Estimated reading time: 12 minute(s)
Originally published 11.25.09
By Jesse Muhammad
Staff Writer-The Final Call Newspaper
In what is being hailed as a ground breaking decision, a federal judge recently ruled that the Army Corps of Engineers were directly responsible for flood damage in St. Bernard Parish and the Lower 9th Ward following Hurricane Katrina, due to poor management of maintenance at the Mississippi River- Gulf Outlet (MR-GO).
â€œThe failure of the Corps to recognize the destruction that the MR-GO had caused and the potential hazard that it created is clearly negligent on the part of the Corps,â€ said U.S. District Judge Stanwood Duval Jr. in his ruling on Nov. 18.
The judgeâ€™s ruling in a civil lawsuit could result in the government handing out $700,000 in damages to the plaintiffs, which includes three residents and a business in those areas. The ruling includes some 100,000 homes and business in the defined areas.
â€œFurthermore, the Corps not only knew, but admitted by 1988, that the MR-GO threatened human life. Yet it did not act in time to prevent the catastrophic disaster that ensued with the onslaught of Hurricane Katrina,â€ said Judge Duval in his ruling.
â€œThis is huge. This was a surprise but a pleasant one. I hope the decision will open up the floodgates for others to file lawsuits against the federal government,â€ said New Orleans Mayor Ray Nagin.
â€œThis ruling highlights the fact that Hurricane Katrinaâ€™s damage was exacerbated by the failure of the Corps of Engineers to properly operate and maintain water resources projects in Louisiana,â€ said Gov. Bobby Jindal.
â€œI hope this decision will serve as a catalyst for the corps, Congress and the administration to aggressively move forward on hurricane protection and coastal restoration efforts in Louisiana,â€ Gov. Jindal said.
The legal team representing the plaintiffs is pressing the Obama administration to move swiftly to compensate their clients and the other impacted residents.
â€œItâ€™s time that we stopped litigating and we started negotiating,â€ said Los Angeles-based attorney Pierce Oâ€™Donnell, who co-represented the plaintiffs.
â€œThe day that the fi rst explosion was delivered to the cypress forest to begin digging and developing the MR-GO was the first day of public outcry that this was going to be the ruination of St. Bernard Parish,â€ said Craig Taffaro, St. Bernard Parish president.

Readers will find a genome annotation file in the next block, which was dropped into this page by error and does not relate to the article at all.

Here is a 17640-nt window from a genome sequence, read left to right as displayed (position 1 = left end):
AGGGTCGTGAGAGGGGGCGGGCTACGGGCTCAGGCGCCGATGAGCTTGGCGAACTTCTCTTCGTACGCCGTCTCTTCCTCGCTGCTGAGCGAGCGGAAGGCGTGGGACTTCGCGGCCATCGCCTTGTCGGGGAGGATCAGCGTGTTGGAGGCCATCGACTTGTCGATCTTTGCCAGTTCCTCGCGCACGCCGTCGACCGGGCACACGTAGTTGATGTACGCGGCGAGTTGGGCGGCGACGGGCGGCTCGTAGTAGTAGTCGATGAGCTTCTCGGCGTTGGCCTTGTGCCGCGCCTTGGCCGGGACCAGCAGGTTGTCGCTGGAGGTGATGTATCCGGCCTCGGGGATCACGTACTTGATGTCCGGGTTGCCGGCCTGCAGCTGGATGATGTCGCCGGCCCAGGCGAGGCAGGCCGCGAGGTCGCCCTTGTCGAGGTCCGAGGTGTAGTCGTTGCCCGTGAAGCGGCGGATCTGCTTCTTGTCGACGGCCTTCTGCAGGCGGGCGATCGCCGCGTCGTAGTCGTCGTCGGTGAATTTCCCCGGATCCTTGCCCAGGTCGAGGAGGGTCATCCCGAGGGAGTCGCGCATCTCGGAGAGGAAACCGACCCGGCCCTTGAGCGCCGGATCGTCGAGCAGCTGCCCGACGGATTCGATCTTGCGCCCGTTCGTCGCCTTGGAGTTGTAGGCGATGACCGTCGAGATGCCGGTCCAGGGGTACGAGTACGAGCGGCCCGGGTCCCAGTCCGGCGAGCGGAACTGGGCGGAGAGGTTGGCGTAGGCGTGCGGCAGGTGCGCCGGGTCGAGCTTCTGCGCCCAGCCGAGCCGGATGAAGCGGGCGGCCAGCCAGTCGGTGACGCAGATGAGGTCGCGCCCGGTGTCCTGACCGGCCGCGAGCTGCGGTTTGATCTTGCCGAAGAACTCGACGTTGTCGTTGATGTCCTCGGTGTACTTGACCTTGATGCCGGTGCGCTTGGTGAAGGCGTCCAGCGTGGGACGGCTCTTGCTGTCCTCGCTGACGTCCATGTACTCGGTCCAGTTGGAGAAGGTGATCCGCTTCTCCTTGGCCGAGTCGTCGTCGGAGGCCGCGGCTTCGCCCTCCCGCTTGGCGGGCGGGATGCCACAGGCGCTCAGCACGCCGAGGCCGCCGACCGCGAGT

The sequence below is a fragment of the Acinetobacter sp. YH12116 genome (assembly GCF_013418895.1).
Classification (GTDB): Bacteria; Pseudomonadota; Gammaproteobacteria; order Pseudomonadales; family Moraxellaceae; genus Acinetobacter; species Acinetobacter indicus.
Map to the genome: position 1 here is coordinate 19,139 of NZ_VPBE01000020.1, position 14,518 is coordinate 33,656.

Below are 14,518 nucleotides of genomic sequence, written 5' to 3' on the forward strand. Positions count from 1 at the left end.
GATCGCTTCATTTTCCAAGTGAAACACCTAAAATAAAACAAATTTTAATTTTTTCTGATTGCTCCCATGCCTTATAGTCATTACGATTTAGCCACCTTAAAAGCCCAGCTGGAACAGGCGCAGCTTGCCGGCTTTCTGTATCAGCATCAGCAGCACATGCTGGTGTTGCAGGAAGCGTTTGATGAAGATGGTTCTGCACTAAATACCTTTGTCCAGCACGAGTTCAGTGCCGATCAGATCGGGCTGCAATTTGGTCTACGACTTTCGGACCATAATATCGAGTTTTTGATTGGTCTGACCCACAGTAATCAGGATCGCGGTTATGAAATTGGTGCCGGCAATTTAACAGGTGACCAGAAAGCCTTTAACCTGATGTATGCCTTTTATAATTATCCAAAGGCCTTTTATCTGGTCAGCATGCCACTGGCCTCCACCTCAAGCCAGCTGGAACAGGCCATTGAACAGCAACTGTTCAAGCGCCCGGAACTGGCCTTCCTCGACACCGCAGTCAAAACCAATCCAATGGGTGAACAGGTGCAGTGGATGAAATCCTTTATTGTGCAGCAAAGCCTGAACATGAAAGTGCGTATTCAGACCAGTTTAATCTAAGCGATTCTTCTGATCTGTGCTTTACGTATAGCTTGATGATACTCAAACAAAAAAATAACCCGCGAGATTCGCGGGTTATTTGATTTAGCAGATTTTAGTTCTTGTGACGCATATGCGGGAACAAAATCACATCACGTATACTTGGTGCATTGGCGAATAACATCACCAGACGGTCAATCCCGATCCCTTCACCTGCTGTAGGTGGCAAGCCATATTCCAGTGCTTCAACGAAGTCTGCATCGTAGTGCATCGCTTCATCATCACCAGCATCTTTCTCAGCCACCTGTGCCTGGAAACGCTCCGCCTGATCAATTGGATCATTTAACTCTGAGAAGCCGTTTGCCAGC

â€œIn terms of the judicial process, this decision is revolutionary. In terms of social justice, itâ€™s a start but itâ€™s not enough. Itâ€™s not over yet,â€ New Orleans activist Mtangulizi Sanyika, told The Final Call.
â€œItâ€™s a bittersweet victory in the sense that: yes, we are at the table, yes, we are grateful for the judgeâ€™s ruling, for the legal team to deliver us to this point.But what a shame that we had to go through such devastation and destruction to get here,â€ said Mr. Taffaro, who hopes his parish will also receive compensation for damages reportedly exceeding $1 billion.
Community leaders see this as a much needed victory against the federal government that could set the stage for compensating thousands of victims for billions in claims filed the last several years. They are also worried about the damaged areas being exempted from the judgment, because Judge Duval said MR-GO did not affect the levee system protecting areas such as eastern New Orleans.
“I think the judgment is a small step in the right direction, however, what about those who live outside of the Lower 9th ward, which was impacted by the breeches of levees inside the city that were suppose to protect it? The lawsuit doesnâ€™t benefit them,â€ Willie Muhammad of the Nation of Islam told The Final Call.â€œMany are not pleased that the judge did not see fit to include the east side,â€ said Mr. Sanyika, who heads the African-American Leadership Project. â€œWe will be meeting in the next few weeks with officials to see how we can get others included.â€
â€œThe buzz in the community is that we would have loved for it to include the east side residents because they suffered too,â€ activist Malcolm Suber told The Final Call.
Also in this edition please read the cover story by The Final Call Western Region Correspondent Charlene Muhammad titled: Shopping While Black